TeachingBooks resources can complement the teaching of reading comprehension strategies in multiple ways. In Part One of this two-part series, you’ll find tools and tips to support your readers as they explore prediction, build background knowledge, and develop fluency. Enjoy a variety of resource formats to model reading, share in mini-lessons, and encourage practice.
Making and revising predictions based on new information helps readers mentally track how a plot unfolds.
- Use the jigsaw puzzle feature and slowly build the book cover image. What might the story be about? What were the clues?
- Create and distribute a word search. Once students have completed it, ask them to make a prediction about the story based on the words included.
- Assign students to watch a video book trailer or read the Google Preview. Ask them to write down three predictions about the book. After reading, they can revisit their predictions.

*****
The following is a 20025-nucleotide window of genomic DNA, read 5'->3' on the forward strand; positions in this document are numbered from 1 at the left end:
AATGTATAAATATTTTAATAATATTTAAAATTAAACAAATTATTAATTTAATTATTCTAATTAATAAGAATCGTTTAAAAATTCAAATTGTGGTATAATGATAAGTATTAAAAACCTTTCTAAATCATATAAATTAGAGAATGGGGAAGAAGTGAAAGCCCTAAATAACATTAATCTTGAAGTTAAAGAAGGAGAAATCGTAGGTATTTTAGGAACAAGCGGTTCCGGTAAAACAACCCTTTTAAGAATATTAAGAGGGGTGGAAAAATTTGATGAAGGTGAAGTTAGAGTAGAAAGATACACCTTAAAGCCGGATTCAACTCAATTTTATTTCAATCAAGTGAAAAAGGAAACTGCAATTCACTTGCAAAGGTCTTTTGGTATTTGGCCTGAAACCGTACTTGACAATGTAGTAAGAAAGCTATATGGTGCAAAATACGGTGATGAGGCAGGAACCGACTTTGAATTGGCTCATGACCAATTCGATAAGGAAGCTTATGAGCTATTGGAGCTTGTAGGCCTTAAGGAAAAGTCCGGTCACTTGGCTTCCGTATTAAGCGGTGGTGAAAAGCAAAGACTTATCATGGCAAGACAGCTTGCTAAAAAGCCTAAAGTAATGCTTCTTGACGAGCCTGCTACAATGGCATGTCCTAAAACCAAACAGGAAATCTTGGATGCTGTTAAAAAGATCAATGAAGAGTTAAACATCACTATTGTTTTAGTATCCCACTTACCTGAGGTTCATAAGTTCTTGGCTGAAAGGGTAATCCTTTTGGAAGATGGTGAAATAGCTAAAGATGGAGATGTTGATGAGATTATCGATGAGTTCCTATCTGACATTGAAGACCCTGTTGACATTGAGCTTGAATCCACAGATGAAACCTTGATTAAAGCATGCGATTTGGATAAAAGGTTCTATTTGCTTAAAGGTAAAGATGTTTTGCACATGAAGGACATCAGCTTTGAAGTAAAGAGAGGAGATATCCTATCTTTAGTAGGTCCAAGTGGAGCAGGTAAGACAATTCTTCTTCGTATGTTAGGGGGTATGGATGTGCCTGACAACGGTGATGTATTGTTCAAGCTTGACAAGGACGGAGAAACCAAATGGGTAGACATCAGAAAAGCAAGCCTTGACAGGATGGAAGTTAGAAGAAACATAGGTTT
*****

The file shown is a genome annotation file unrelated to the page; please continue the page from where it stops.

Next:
Building background helps students draw on what they already know to provide context and develop understanding.
- Meet the author! Name pronunciations, videos, and interviews help build interest and provide background information.
- Explore picture books in a given subject area to find photos or illustrations so that students can visualize and understand a topic, era, or historical period. (Filter by Google Books Preview or Complete Book Readings.)
- Learn from each other with a jigsaw exercise! Each student can read a different interview with a single author and report back to the class.
Fluency directly connects to comprehension. Provide fluency practice with resources that model pace, speed, and inflection.
- Follow along on a transcript while the audio plays.
- Choose a book reading. Listen and follow along with the text, then have choral readers read aloud.
- Reader’s theater scripts encourage repeated reading and engagement with the text. Read roles chorally to provide support to those with developing skills.
What’s working for you?
We’d love to hear how you’re using TeachingBooks resources in your classrooms and libraries! Leave your ideas in a comment below.